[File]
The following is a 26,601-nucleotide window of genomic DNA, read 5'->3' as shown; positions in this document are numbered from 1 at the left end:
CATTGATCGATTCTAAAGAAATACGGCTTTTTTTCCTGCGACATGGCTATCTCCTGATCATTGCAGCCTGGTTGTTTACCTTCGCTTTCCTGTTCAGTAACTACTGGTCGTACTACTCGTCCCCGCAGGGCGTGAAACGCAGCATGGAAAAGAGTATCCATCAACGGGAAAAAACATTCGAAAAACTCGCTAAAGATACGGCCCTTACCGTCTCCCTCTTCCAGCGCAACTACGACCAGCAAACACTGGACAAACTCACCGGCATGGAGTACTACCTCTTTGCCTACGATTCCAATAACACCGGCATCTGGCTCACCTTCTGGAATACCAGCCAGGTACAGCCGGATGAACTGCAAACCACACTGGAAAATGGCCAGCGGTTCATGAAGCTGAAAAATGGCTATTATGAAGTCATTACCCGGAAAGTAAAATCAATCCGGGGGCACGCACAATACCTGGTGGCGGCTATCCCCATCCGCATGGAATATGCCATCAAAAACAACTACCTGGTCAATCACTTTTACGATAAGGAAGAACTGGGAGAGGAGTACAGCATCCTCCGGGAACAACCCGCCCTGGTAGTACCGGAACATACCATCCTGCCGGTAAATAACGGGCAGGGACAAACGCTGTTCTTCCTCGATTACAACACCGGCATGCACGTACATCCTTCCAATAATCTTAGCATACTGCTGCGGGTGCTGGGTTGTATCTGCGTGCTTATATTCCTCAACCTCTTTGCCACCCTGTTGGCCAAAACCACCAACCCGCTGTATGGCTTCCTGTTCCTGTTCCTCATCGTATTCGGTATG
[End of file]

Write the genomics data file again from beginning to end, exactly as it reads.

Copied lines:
The following is a 26,601-nucleotide window of genomic DNA, read 5'->3' as shown; positions in this document are numbered from 1 at the left end:
CATTGATCGATTCTAAAGAAATACGGCTTTTTTTCCTGCGACATGGCTATCTCCTGATCATTGCAGCCTGGTTGTTTACCTTCGCTTTCCTGTTCAGTAACTACTGGTCGTACTACTCGTCCCCGCAGGGCGTGAAACGCAGCATGGAAAAGAGTATCCATCAACGGGAAAAAACATTCGAAAAACTCGCTAAAGATACGGCCCTTACCGTCTCCCTCTTCCAGCGCAACTACGACCAGCAAACACTGGACAAACTCACCGGCATGGAGTACTACCTCTTTGCCTACGATTCCAATAACACCGGCATCTGGCTCACCTTCTGGAATACCAGCCAGGTACAGCCGGATGAACTGCAAACCACACTGGAAAATGGCCAGCGGTTCATGAAGCTGAAAAATGGCTATTATGAAGTCATTACCCGGAAAGTAAAATCAATCCGGGGGCACGCACAATACCTGGTGGCGGCTATCCCCATCCGCATGGAATATGCCATCAAAAACAACTACCTGGTCAATCACTTTTACGATAAGGAAGAACTGGGAGAGGAGTACAGCATCCTCCGGGAACAACCCGCCCTGGTAGTACCGGAACATACCATCCTGCCGGTAAATAACGGGCAGGGACAAACGCTGTTCTTCCTCGATTACAACACCGGCATGCACGTACATCCTTCCAATAATCTTAGCATACTGCTGCGGGTGCTGGGTTGTATCTGCGTGCTTATATTCCTCAACCTCTTTGCCACCCTGTTGGCCAAAACCACCAACCCGCTGTATGGCTTCCTGTTCCTGTTCCTCATCGTATTCGGTATG